West Australian Liberal Party members have nominated Celia Hammond to replace former foreign minister Julie Bishop as the party’s candidate for the seat of Curtin.
After a five-hour meeting at the Cambridge Bowling Club at Floreat, the 50-year-old lawyer and former vice-chancellor of Notre Dame University was the successful candidate from five nominees vying for the safe Liberal seat in Perth’s western suburbs.
Ms Hammond was regarded as one of the three main contenders for the seat, along with foreign affairs specialist Erin Watson-Lynn and mining transport executive Anna Dartnell.
She was tipped to be the favourite early in the preselection process, but several potentially damaging media reports in the days leading up to the vote led some Liberal members to suggest the race would be tight.
Julie Bishop’s preferred candidate secured one vote… huge rejection. https://t.co/vD1wisVyfI
— Andrew Burrell (@AndrewBurrell7) March 10, 2019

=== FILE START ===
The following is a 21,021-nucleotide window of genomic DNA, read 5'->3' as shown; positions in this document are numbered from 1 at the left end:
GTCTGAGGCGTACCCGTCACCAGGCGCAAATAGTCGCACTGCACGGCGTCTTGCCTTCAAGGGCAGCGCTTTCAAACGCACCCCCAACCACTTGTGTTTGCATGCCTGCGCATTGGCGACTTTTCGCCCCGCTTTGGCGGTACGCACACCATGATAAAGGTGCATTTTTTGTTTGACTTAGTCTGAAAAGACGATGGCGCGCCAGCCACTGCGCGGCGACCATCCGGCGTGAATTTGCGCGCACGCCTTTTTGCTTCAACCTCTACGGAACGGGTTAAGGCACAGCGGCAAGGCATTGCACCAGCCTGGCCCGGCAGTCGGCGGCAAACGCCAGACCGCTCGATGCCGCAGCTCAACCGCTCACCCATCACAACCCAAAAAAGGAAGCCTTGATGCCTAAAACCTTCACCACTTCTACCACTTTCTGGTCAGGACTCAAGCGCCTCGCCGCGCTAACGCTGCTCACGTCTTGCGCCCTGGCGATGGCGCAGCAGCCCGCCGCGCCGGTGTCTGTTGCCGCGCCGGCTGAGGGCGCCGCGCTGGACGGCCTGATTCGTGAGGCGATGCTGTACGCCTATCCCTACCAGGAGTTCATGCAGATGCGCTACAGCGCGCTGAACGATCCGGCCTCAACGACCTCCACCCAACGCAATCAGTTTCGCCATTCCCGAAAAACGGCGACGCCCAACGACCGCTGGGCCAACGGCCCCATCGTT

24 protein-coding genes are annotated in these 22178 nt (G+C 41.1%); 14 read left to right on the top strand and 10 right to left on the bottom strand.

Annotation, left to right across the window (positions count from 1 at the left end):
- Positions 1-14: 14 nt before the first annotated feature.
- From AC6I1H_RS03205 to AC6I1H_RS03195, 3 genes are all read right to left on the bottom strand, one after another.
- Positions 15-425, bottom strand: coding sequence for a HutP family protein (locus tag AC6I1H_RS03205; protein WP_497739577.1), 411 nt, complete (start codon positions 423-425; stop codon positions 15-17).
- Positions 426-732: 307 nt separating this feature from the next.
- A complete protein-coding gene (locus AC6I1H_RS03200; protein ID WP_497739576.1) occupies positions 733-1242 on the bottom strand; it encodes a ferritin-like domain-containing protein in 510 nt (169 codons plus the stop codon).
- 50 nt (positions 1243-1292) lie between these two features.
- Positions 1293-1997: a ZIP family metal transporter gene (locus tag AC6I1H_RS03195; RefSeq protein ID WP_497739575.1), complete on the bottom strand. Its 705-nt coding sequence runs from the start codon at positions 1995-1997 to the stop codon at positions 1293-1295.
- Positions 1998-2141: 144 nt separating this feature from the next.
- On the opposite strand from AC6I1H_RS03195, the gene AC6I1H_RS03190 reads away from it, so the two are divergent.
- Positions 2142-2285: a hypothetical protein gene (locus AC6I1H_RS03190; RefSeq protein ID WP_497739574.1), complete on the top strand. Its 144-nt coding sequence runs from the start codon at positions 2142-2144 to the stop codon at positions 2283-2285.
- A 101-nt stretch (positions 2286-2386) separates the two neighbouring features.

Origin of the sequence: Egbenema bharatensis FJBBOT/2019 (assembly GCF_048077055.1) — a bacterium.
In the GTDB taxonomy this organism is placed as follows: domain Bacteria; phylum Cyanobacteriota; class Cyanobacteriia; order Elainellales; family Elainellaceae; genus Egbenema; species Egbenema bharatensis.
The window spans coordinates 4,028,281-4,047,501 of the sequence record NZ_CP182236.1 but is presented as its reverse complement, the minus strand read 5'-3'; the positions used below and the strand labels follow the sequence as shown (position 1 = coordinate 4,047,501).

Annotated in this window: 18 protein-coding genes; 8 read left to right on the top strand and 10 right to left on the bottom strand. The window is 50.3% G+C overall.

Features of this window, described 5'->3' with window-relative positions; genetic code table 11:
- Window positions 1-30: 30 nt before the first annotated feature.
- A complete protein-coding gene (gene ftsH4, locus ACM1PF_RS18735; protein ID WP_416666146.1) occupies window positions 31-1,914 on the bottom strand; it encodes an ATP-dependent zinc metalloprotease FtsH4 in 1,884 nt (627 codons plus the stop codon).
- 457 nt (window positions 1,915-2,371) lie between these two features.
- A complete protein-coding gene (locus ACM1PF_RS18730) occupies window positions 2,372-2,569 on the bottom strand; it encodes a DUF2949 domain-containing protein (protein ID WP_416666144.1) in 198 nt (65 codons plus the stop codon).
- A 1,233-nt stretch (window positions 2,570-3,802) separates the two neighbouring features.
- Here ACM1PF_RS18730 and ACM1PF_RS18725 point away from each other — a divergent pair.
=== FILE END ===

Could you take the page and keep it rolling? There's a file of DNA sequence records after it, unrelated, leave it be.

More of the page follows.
Details emerged of a speech given by Ms Hammond in 2013, in which she raised concerns about “premarital casual sex” and “militant feminism”.
Comments from Ms Watson-Lynn’s Twitter account dating back to 2013 were also published, in which she referred to herself as a “non-Liberal voter” and criticised former prime minister Tony Abbott.
Tight race for ultra-safe seat
Earlier this week, Prime Minister Scott Morrison dismissed reports of a bitter tussle between Liberal powerbrokers over the preselection process, describing the commentary as “overstated”.
“There are a number of candidates. The preselectors will stand up on Sunday and make a decision,” Mr Morrison told reporters during a three-day tour of WA.
The race to find a Liberal candidate for the blue-ribbon seat of Curtin was triggered last month when Ms Bishop announced she was retiring after a 20-year career in politics.
The surprise announcement, on Parliament’s final sitting day before the federal budget on April 2, ended months of speculation about Ms Bishop’s intentions, following her move to the backbench in the wake of last year’s leadership spill.
Ms Bishop was the first Australian woman to serve as foreign minister, and the first woman to stand for the leadership of the federal Liberal Party.
She has held the seat of Curtin – one of the safest Coalition seats in the nation – since 1998.
Ms Bishop currently holds the electorate by a margin of 20.7 per cent.